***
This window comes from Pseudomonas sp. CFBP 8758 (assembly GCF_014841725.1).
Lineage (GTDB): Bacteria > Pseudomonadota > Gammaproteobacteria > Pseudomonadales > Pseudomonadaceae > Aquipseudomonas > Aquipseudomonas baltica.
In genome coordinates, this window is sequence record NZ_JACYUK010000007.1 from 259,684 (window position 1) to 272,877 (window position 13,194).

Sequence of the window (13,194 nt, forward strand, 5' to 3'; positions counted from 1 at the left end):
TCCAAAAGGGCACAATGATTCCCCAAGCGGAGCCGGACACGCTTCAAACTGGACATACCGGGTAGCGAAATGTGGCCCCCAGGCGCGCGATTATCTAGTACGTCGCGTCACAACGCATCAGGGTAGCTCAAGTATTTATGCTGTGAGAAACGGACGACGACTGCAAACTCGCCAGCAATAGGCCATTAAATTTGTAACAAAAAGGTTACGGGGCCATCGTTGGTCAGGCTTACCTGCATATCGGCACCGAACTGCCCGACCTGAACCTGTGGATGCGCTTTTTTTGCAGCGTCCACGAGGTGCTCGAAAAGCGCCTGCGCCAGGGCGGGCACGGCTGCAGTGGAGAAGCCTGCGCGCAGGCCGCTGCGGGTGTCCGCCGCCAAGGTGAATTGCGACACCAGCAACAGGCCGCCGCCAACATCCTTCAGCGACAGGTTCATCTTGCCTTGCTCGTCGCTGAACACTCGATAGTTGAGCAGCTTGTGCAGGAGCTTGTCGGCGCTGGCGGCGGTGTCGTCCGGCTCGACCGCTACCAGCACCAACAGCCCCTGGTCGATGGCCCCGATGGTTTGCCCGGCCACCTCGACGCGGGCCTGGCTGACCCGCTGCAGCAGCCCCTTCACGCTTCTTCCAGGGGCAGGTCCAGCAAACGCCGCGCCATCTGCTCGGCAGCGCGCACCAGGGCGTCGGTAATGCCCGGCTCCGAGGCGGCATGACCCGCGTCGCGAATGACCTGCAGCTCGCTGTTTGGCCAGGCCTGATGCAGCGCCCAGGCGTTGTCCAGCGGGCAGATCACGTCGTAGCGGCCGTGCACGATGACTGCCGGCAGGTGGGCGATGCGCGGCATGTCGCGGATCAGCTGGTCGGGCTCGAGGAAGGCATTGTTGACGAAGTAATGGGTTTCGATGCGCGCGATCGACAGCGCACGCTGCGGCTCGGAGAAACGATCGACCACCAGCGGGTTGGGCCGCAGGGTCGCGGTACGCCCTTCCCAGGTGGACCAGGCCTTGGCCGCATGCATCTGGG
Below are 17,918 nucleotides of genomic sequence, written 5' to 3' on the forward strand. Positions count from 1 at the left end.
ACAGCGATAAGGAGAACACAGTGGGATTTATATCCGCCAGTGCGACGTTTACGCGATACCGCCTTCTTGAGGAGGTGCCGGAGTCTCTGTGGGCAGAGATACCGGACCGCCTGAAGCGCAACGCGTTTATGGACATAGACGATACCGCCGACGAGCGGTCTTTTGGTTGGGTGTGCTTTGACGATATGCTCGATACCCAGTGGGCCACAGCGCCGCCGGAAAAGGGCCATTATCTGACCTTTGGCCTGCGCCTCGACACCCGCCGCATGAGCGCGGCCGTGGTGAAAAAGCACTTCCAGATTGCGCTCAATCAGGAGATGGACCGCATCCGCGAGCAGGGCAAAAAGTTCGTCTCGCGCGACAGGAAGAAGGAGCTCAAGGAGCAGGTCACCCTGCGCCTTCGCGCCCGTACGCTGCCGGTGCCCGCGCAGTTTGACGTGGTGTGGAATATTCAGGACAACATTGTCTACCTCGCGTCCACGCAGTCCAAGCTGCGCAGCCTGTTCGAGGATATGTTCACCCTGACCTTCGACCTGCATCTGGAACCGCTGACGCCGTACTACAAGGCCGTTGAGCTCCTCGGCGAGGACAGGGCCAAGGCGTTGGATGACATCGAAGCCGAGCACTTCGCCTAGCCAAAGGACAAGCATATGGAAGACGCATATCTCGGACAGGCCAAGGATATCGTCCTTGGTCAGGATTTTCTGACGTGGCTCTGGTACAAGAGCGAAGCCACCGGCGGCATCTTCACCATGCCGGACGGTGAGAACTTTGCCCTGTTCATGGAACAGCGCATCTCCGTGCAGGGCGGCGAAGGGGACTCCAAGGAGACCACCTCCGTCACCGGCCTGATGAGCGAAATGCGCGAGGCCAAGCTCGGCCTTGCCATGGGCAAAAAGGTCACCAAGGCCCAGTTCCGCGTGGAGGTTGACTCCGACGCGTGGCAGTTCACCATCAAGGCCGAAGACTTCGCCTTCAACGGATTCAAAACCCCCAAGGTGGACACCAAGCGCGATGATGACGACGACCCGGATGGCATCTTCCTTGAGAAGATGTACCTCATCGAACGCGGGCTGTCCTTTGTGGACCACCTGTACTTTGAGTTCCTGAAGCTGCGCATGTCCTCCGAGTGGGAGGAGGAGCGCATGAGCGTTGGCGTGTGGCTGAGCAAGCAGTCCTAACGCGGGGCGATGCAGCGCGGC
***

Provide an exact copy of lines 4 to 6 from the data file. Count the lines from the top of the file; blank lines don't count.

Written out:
Sequence of the window (13,194 nt, forward strand, 5' to 3'; positions counted from 1 at the left end):
TCCAAAAGGGCACAATGATTCCCCAAGCGGAGCCGGACACGCTTCAAACTGGACATACCGGGTAGCGAAATGTGGCCCCCAGGCGCGCGATTATCTAGTACGTCGCGTCACAACGCATCAGGGTAGCTCAAGTATTTATGCTGTGAGAAACGGACGACGACTGCAAACTCGCCAGCAATAGGCCATTAAATTTGTAACAAAAAGGTTACGGGGCCATCGTTGGTCAGGCTTACCTGCATATCGGCACCGAACTGCCCGACCTGAACCTGTGGATGCGCTTTTTTTGCAGCGTCCACGAGGTGCTCGAAAAGCGCCTGCGCCAGGGCGGGCACGGCTGCAGTGGAGAAGCCTGCGCGCAGGCCGCTGCGGGTGTCCGCCGCCAAGGTGAATTGCGACACCAGCAACAGGCCGCCGCCAACATCCTTCAGCGACAGGTTCATCTTGCCTTGCTCGTCGCTGAACACTCGATAGTTGAGCAGCTTGTGCAGGAGCTTGTCGGCGCTGGCGGCGGTGTCGTCCGGCTCGACCGCTACCAGCACCAACAGCCCCTGGTCGATGGCCCCGATGGTTTGCCCGGCCACCTCGACGCGGGCCTGGCTGACCCGCTGCAGCAGCCCCTTCACGCTTCTTCCAGGGGCAGGTCCAGCAAACGCCGCGCCATCTGCTCGGCAGCGCGCACCAGGGCGTCGGTAATGCCCGGCTCCGAGGCGGCATGACCCGCGTCGCGAATGACCTGCAGCTCGCTGTTTGGCCAGGCCTGATGCAGCGCCCAGGCGTTGTCCAGCGGGCAGATCACGTCGTAGCGGCCGTGCACGATGACTGCCGGCAGGTGGGCGATGCGCGGCATGTCGCGGATCAGCTGGTCGGGCTCGAGGAAGGCATTGTTGACGAAGTAATGGGTTTCGATGCGCGCGATCGACAGCGCACGCTGCGGCTCGGAGAAACGATCGACCACCAGCGGGTTGGGCCGCAGGGTCGCGGTACGCCCTTCCCAGGTGGACCAGGCCTTGGCCGCATGCATCTGGG
Below are 17,918 nucleotides of genomic sequence, written 5' to 3' on the forward strand. Positions count from 1 at the left end.